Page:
Treme: The Complete Third Season (HBO, Blu-ray, DVD) continues the complicated and sophisticated mix of cultural exploration, social drama, and political commentary of the HBO series about life in New Orleans after the destruction of Hurricane Katrina.
This season, which opens in the fall of 2007, takes on the rebuilding of the city and the influx of outside money and insider politics to shape the city in a different image against the interests of many of the citizens. It also continues the series-long investigation into the cover-up of police misconduct in the weeks following the hurricane with Melissa Leo’s attorney taking on the police department, which forms the most dramatic story of the season.
But as before, this is a grand quilt of a show embracing all aspects of New Orleans life and culture, and creators David Simon and Eric Overmyer continue to offer a complex, politically-relevant show that explores the city by engaging with the culture and the controversies of New Orleans through the experiences of characters at all levels of society. Music plays a defining role in the series, and along with the rich array of New Orleans music (old-style jazz, R&B, rock and roll, brass brand, traditional chanting, and more) and the stories of musicians trying to sustain careers in difficult times, there are guest appearances by Fats Domino and the Neville Brothers, among others. And New Orleans food and restaurant culture is explored through the story of a chef (played by Kim Dickens), who returns home from New York this season to open a new restaurant with a partner she doesn’t completely trust in a storyline that was developed with Anthony Bourdain, who joined the show as a contributing writer this season. The ensemble also includes Wendell Pierce, Clarke Peters, handi Alexander, Rob Brown, David Morse, Jon Seda, and Steve Zahn, among others. A short fourth and final season will run on HBO at the end of 2013.
Ten episodes on Blu-ray and DVD, plus commentary on five episodes, select music commentary, and three featurettes. The Blu-ray includes two additional interactive features about the music and culture of New Orleans.
Star Trek: The Next Generation – Season 5 (Paramount, Blu-ray) opens with the conclusion of the Season Four cliffhanger that left the Klingon Empire hanging in the balance, brings back Denise Crosby as a cunning Romulan commander, guest stars Leonard Nimoy in the memorable two-part galaxy-threatening “Unification,” and concludes with another cliffhanger, this one involving Data’s decapitated head, Mark Twain, and a visit to 1890. Other highlights include the first appearance of the rebellious and angry loner “Ensign Ro”(Michelle Forbes), “The Game,” in which an addictive toy makes the Enterprise crew mind slaves but for Wesley and a guest starring Ashley Judd, and “I, Borg,” where the crew befriends an orphaned Borg soldier while plotting to infect the entire Borg colony with a virus. On the other hand, Worf’s son Alexander returns in this season (when will they learn: children and starships don’t mix!).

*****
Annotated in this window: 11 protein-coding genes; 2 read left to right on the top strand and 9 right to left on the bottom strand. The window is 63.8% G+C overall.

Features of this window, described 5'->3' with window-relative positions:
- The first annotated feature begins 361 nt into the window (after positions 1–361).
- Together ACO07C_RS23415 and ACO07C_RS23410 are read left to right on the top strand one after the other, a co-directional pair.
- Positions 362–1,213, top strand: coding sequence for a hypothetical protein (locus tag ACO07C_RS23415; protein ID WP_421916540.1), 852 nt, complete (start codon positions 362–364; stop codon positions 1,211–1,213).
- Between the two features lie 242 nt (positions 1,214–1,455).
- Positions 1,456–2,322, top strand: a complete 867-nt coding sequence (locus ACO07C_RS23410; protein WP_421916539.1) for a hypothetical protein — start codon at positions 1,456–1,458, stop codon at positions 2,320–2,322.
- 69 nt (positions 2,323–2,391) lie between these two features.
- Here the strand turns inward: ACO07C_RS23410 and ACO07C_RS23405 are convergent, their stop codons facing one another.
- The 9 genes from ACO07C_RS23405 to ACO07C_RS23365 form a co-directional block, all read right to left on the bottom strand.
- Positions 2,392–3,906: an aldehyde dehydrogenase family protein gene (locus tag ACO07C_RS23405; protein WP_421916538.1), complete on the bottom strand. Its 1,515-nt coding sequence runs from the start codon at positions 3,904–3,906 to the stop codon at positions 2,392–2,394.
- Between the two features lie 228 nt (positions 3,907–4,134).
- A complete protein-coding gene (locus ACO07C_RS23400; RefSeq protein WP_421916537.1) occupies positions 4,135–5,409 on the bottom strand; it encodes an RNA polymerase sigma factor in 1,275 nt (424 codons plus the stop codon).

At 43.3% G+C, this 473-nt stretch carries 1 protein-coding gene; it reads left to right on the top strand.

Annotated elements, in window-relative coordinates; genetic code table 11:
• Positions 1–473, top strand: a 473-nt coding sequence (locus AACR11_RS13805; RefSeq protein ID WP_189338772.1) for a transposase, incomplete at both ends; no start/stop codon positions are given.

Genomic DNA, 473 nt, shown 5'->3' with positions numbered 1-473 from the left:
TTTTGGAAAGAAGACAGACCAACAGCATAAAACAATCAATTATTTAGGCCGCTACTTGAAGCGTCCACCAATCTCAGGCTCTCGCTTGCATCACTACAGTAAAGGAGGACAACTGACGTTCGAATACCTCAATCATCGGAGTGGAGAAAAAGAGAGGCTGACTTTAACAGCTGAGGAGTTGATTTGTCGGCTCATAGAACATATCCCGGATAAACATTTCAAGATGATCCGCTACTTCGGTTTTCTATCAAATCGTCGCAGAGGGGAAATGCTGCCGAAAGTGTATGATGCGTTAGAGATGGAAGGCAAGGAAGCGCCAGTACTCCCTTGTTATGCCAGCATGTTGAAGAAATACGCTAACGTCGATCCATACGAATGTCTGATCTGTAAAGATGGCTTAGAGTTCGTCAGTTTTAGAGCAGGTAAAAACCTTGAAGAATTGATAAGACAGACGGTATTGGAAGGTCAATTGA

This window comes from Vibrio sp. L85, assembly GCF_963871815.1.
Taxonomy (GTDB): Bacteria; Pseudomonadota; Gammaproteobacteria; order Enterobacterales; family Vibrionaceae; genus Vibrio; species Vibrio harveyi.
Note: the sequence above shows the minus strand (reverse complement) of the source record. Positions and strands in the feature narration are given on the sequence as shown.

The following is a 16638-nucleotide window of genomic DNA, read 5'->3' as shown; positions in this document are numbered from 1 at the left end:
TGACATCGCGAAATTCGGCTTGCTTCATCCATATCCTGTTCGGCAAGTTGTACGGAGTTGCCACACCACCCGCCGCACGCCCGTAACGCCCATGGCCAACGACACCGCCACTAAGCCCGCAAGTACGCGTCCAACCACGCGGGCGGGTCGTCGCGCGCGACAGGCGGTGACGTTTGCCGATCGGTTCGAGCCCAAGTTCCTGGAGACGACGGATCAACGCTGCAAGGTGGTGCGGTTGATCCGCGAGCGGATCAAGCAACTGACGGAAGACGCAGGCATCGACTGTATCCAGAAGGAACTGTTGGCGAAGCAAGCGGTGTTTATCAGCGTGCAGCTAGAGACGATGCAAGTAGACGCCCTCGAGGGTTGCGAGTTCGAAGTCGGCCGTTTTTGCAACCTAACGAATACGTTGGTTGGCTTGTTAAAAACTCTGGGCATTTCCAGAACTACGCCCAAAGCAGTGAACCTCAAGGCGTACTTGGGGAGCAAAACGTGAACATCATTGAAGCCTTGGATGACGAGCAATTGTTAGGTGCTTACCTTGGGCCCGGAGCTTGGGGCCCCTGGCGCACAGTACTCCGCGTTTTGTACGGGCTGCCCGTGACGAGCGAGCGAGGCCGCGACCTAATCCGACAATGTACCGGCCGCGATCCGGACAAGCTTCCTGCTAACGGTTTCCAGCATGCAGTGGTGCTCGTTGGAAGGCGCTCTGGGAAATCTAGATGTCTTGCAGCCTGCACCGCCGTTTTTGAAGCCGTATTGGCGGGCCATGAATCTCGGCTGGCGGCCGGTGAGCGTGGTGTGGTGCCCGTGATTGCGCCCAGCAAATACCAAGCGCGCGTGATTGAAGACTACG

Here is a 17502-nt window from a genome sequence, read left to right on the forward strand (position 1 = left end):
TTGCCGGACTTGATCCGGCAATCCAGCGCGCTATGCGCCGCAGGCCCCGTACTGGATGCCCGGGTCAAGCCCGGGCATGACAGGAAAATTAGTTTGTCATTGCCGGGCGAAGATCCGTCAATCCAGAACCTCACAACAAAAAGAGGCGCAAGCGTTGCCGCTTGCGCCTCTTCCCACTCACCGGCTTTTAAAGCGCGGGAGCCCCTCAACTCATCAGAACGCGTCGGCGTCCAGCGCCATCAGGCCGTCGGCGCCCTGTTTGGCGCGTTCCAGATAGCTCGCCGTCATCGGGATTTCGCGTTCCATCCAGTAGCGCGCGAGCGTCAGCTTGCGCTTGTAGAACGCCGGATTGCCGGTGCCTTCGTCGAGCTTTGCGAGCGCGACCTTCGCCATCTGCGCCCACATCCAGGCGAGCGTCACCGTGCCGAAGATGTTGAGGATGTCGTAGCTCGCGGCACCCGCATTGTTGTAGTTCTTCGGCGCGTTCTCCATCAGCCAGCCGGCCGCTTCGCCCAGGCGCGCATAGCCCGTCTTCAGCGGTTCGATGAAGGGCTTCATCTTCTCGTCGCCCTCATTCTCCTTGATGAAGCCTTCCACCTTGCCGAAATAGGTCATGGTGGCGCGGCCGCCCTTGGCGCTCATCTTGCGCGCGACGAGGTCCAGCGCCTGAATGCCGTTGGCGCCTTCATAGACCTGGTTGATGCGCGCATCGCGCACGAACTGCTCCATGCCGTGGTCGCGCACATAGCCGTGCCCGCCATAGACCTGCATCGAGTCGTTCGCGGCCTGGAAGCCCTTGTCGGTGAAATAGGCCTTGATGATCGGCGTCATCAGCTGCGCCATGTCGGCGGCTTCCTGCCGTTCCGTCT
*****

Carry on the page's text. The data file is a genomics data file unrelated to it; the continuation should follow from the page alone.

26 episodes on six discs, with all the supplements of the previous DVD release: “Mission Overview: Year Five” (a discussion of major changes in the season, including the death of creator Gene Roddenberry), “Departmental Briefing: Year Five” (the artists discuss key episodes and special effects creators take us behind the scenes of the creation of the show’s look), “Memorable Missions: Year Five” (the cast and crew revisit favorite scenes and memorable episodes), and “A Tribute to Gene Roddenberry.” New to this edition is: commentary on the episodes “Cause and Effect” (with writer Brannon Braga and fan Seth MacFarlane), “The First Duty” (writers Brannon D. Moore with Naren Shankar), “I, Borg” (writer Rene Echervarria with historians Mike and Denise Okuda) and “The Inner Light” (writer Morgan Grendel with the Okudas), the featurettes “In Conversation: The Music of Star Trek: The Next Generation” and “Requiem: A Remembrance of Star Trek: The Next Generation” and a collection of deleted scenes.
Released as a single disc edition is Star Trek: The Next Generation – Unification (Paramount, Blu-ray), the two-part story edited into a single feature-length presentation and featuring exclusive commentary by Jeri Taylor and Mike and Denise Okuda, the new featurette “From One Generation to the Next” and deleted scenes.
The new The Twilight Zone: The Complete Series (RLJ, DVD) is not a repricing of the original, supplements-loaded box set but a stripped down, episodes-only edition. It has none of the bonus commentary tracks, interviews, radios shows, or other archival goodies. In fact, those previous “Definitive Edition” DVD sets (both individual seasons and complete series) will go on moratorium as of December 1, 2013. The Blu-ray “Complete Series” will continue to be available from Image Entertainment, but as far as DVD goes, this will be the only edition available for the foreseeable future (though you can’t count out a new edition launched for a future holiday season). 156 episodes on 25 discs, at about half the price of the “Definitive Edition.”
Agatha Christie’s Poirot: Series 9 (Acorn, DVD, Blu-ray)
Murdoch Mysteries: Season 6 (Acorn, DVD, Blu-ray)
Touched By an Angel: The Ninth and Final Season (Lionsgate, DVD)
Here’s Edie: The Edie Adams Television Collection (MVD, DVD)
Leonard Bernstein’s Young People’s Concerts Volume 2 (Kultur, DVD)
Doctor Who: The Tenth Planet (BBC, DVD)
American Experience: JFK (PBS, DVD)
Nova: Ground Zero Supertower (PBS, DVD)
The Mod Squad: The Complete Collection (VEI, DVD)
Diagnosis Murder: The Complete Series (VEI, DVD)
Photo: A History From Behind the Lens (Athena, DVD)